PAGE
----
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Tuesday
Jun082010

Scallop Ceviche With Fried Plantains

*Post by Angela.

What do you do for dinner when the 800 degree, 200% humidity weather has sapped you of your appetite (and possibly your will to live)? While the heat wave thankfully broke yesterday, the miserable oppressive weather we experienced over the last few days - and the meat-heavy, rich meal of the previous night - left me wanting something very light and refreshing after work, something that would not require me to turn on my oven. As they so often do, the culinary gods smiled down on me, leading me to run across this recipe for scallop ceviche on Serious Eats. A ceviche is a dish of seafood marinated in a citrus-based mixture - the acid from the citrus causes the protein in the seafood to become denatured, which pickles or "cooks" the seafood. I've made ceviches with snapper, sea bass, shrimp and squid, but never an all-scallop version. Normally, I'd prepare this as an appetizer, but a small portion of this tart concoction was exactly what my heat-exhausted body was craving.

 

 

List of ingredients for the ceviche:
  • 4 tbsp key lime juice (regular lime juice works, too)
  • 1 scallion
  • 1 habanero
  • 1/2 tsp sugar
  • 1/2 tsp kosher salt + extra for sprinkling
  • 2 tsp cilantro
  • 3 cloves garlic
  • 1/2 lb sea scallops (you could sub in bay scallops to save some cash)
  • 1 plaintain
  • Canola oil for frying

First I minced up the scallions, the garlic, the cilantro and the seeded habanero. The original recipe calls for jalepeno pepper, but based on my prior experience with ceviches, I knew I wanted more heat than that. I'm glad I made the change, as it added a much needed oomph, but here's a tip - and I want to emphasize this because it's important - FOR THE LOVE OF PAUL RUDD, PLEASE RINSE YOUR HANDS AS WELL AS YOU CAN AFTER HANDLING THE HABANERO OR WEAR GLOVES!!!! AND DON'T TOUCH YOUR FACE UNLESS YOU ARE SURE THAT ALL THE OIL FROM THE PEPPER IS OFF YOUR SKIN!!!! I'm not going to pretend that I don't know this from very painful experience. I'm not even going to pretend that I don't know this from last night (as evidenced by my Sawyer-like screams of "Son of a b%&ch! NOT AGAIN!" )...Ahem. Anyway, I added the minced ingredients to the lime juice, sugar, and 1/2 tsp salt in a plastic container and mixed well.

 

 

I then diced up the sea scallops into about 1/4" cubes. Sea scallops are the pretty, pretty princess of the seafood world - very delicate - and like princesses, they can be a little tricky to cut (as illustrated by the story of Snow White). So before starting, I threw them in the freezer for just about 5 minutes, making them easier to cube.

 

 

I submerged the scallops fully in the lime juice, covered the container, and refrigerated it for about 2 hours. You could leave it for a little longer (especially if you are using a sturdier seafood), but because scallops are so prissy, I try not to marinate them for much longer than 3 or 4 hours, otherwise they can get tough.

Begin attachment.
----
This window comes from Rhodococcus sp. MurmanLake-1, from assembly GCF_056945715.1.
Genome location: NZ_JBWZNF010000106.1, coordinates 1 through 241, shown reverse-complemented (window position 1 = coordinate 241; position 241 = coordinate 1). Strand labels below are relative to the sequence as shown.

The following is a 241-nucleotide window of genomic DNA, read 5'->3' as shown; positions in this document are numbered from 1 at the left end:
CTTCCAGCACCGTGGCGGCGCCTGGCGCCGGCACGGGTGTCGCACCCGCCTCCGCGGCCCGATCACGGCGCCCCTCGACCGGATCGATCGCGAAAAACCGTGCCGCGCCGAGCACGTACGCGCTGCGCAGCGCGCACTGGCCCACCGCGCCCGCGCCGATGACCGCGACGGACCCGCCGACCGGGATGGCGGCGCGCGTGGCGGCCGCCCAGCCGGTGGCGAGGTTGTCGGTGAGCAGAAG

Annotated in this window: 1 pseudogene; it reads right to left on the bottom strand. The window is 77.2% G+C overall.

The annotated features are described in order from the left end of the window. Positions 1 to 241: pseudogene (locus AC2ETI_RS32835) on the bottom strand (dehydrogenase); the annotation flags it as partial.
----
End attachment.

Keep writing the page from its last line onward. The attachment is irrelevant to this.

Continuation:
About 15 minutes before the ceviche was finished, I got out my plantain. Ugly, huh? I used one that was still fairly firm (you can get them very, very ripe and soft, but that didn't suit my needs for this dish).

 

 

Plantains look like bananas, but require a little extra special care. First, it's important to note that plantains (at least this variety) are not at all sweet. Second, you can't really peel them like a regular banana. You have to cut a slit lengthwise, peel-deep only; then you can pull the skin away from the flesh of the fruit. Once I got it peeled, I sliced the plantain lengthwise into 1/4" thick slices (kind of).

 

 

I heated about a 1/2" of canola oil in my frying pan over medium high heat, then fried the plantain slices until golden brown and crisp, about 5 minutes.

 

 

Once they were done, I blotted the extra oil on a paper towel lined dish, and sprinkled the plantains with a little sea salt while they were still hot.

 

 

I first served the ceviche with the hot plantain crisps (see header). I loved the refreshing tangy flavor of the marinade (in Peru, known as "leche de tigre," or tiger's milk) and the mellowed heat of the habanero. I was surprised that, even with all the strong flavors involved, the mild sweetness of the scallop still shone through. In fact, although I really liked the fried plantain crisp, I felt like it overwhelmed the delicate flavor of the seafood, so I fried some cut-up flour tortillas (I already had the oil out, why not?) and served the ceviche with that as well. Both versions were really good. While the acidity of the citrus and the habanero can be a little tough on sensitive stomachs, it's pretty much worth it. And if you have tortilla chips, you don't need any heat to prepare this at all, making the dish a D.C. summer all-star.

 

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Reader Comments (2)

this looks amazing!!

June 9, 2010 | Unregistered CommenterEvan

Thanks, Evan! It was really good, and the best part? Mark doesn't do ceviches, so I got to eat it all myself! There's a tomato ceviche I've been eyeing that I might try, too.

June 9, 2010 | Registered CommenterAngela

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